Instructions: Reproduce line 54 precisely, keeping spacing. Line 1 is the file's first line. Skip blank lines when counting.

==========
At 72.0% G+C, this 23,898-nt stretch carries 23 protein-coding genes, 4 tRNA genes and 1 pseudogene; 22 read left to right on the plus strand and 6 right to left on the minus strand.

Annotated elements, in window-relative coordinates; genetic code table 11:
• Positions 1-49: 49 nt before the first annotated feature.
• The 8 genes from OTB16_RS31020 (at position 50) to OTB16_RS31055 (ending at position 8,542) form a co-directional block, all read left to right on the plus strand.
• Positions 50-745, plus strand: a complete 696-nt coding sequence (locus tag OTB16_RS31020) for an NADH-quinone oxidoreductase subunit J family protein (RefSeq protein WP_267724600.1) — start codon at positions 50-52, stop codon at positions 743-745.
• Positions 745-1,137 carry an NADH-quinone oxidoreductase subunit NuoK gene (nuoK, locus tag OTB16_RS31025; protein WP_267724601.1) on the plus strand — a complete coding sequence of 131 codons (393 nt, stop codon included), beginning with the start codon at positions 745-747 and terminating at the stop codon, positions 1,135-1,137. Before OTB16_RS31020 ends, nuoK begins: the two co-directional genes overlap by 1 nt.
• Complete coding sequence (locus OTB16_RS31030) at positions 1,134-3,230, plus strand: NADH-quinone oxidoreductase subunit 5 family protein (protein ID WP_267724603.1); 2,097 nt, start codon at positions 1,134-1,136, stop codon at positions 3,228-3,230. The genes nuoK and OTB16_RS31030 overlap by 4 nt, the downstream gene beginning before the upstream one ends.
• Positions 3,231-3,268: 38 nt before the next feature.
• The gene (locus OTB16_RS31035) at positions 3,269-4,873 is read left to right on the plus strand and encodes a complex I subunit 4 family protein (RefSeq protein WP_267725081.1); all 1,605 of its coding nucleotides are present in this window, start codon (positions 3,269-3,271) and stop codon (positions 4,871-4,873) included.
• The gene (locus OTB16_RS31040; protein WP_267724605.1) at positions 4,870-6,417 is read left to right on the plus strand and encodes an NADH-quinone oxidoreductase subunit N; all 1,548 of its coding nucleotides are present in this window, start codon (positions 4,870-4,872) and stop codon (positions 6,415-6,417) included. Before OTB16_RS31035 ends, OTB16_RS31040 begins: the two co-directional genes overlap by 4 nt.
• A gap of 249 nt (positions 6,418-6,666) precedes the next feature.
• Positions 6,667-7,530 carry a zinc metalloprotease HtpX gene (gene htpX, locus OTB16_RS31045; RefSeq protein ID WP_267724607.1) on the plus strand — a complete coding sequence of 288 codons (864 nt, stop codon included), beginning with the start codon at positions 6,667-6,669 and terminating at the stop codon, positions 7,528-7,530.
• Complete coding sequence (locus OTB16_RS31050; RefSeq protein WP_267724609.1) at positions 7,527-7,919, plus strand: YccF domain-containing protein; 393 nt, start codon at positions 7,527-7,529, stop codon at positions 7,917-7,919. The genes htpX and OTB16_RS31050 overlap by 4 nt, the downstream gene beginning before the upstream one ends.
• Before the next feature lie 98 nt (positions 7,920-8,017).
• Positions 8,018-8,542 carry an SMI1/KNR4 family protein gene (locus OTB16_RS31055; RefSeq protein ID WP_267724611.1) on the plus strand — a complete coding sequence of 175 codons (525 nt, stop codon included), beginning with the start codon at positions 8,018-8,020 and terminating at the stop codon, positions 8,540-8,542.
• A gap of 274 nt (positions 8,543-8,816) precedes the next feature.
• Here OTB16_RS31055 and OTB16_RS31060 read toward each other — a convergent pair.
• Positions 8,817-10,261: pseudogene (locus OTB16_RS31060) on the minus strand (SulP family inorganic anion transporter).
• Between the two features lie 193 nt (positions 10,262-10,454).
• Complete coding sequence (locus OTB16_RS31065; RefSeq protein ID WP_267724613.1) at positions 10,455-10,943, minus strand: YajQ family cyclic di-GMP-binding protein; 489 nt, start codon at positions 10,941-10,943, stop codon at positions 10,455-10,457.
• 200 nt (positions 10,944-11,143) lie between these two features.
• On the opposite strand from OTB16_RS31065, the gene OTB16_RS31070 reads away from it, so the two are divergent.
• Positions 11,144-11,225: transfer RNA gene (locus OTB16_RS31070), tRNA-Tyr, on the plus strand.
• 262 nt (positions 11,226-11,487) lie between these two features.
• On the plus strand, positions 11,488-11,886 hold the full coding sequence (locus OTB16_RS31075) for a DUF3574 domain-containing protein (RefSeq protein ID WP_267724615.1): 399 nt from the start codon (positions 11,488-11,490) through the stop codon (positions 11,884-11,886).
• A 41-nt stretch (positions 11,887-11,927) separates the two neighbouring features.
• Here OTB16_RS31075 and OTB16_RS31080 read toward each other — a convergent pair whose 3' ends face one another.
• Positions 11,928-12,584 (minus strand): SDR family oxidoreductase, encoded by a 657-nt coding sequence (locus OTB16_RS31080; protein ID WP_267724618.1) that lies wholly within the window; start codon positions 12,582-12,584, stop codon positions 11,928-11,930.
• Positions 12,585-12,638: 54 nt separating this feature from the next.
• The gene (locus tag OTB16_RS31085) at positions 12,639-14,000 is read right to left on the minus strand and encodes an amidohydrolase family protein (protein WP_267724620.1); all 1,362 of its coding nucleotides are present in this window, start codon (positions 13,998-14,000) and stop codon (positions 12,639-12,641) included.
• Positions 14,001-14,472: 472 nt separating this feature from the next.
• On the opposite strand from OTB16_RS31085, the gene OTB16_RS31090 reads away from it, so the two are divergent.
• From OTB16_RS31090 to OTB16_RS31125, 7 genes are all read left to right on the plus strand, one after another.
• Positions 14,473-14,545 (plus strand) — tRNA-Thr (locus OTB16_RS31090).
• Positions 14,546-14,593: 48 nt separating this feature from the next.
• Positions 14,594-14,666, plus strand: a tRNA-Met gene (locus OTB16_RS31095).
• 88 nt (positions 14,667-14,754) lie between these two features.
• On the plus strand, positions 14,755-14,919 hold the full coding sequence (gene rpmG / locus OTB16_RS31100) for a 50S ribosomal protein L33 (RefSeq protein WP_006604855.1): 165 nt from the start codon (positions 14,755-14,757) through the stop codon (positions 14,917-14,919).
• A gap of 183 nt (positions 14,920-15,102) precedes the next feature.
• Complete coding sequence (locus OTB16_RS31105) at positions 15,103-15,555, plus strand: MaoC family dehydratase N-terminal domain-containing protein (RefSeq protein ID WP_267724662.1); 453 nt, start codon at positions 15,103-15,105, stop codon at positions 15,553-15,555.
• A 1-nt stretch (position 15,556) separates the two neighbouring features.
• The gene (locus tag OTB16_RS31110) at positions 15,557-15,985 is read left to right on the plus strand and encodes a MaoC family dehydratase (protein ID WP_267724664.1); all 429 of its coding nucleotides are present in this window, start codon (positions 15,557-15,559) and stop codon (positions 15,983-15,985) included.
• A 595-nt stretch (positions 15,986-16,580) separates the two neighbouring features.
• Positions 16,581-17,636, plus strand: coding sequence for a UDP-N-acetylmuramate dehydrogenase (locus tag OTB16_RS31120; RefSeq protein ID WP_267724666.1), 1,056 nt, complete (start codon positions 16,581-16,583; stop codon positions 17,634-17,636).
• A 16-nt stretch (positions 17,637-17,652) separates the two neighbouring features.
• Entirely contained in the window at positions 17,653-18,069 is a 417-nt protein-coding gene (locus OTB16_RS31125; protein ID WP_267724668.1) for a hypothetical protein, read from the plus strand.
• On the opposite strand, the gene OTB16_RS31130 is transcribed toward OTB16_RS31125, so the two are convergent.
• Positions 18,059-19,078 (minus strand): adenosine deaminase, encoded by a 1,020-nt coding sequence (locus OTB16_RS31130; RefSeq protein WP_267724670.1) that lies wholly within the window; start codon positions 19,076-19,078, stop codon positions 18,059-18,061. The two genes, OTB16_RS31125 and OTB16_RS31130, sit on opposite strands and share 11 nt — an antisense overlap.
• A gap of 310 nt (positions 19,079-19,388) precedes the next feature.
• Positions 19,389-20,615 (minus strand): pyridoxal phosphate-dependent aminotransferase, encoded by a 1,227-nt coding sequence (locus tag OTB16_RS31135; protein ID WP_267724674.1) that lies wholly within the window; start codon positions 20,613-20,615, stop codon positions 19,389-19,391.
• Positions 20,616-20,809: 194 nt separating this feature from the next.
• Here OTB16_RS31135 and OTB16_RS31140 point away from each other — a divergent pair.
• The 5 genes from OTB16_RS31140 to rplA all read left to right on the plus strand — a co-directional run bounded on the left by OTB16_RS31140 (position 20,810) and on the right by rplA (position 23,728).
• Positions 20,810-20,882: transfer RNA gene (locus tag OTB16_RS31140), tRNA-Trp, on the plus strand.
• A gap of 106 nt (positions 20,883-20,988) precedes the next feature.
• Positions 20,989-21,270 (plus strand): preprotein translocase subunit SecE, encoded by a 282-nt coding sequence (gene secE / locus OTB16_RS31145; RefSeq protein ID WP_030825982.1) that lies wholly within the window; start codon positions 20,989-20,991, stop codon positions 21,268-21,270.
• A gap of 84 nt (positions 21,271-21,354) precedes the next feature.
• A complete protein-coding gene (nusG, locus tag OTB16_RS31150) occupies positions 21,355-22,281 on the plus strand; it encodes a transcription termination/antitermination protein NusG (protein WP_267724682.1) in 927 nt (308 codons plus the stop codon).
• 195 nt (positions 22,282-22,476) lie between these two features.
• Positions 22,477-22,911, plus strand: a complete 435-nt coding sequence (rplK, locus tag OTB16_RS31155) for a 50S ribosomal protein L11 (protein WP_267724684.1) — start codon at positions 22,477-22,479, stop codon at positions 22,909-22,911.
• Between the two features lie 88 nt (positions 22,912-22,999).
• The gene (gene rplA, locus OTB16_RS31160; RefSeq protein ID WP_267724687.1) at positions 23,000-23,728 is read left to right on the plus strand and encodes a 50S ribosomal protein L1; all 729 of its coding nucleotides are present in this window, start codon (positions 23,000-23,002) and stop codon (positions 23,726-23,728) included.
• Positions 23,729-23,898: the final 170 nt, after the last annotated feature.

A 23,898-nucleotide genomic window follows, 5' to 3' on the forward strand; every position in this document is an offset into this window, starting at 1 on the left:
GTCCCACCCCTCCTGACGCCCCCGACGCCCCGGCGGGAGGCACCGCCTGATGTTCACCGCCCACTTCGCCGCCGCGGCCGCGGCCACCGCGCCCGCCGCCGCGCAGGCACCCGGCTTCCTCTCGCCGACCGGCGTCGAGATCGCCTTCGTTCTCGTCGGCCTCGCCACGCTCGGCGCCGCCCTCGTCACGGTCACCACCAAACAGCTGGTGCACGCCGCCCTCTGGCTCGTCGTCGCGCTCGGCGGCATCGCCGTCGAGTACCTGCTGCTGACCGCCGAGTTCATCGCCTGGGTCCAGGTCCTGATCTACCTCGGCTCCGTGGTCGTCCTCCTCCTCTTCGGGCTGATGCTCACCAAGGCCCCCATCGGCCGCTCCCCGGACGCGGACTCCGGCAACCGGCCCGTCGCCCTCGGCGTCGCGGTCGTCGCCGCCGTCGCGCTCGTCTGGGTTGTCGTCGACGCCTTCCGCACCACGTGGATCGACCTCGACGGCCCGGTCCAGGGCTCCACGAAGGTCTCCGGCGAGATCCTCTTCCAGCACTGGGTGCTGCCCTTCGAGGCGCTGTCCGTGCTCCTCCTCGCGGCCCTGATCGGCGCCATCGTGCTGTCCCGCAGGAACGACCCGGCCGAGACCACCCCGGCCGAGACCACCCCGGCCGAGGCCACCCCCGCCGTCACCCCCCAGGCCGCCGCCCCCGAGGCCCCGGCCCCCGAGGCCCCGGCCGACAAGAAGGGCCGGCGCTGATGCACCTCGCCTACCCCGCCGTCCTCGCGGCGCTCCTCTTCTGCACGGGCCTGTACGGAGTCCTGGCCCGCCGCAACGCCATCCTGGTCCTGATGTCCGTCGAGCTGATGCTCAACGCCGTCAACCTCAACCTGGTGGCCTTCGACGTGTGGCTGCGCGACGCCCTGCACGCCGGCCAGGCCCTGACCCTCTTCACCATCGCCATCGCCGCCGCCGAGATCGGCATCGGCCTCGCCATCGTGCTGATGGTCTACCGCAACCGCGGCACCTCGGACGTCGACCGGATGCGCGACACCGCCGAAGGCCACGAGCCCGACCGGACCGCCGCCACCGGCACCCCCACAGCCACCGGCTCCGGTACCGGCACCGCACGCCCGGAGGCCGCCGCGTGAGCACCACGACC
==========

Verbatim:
• Positions 20,810-20,882: transfer RNA gene (locus tag OTB16_RS31140), tRNA-Trp, on the plus strand.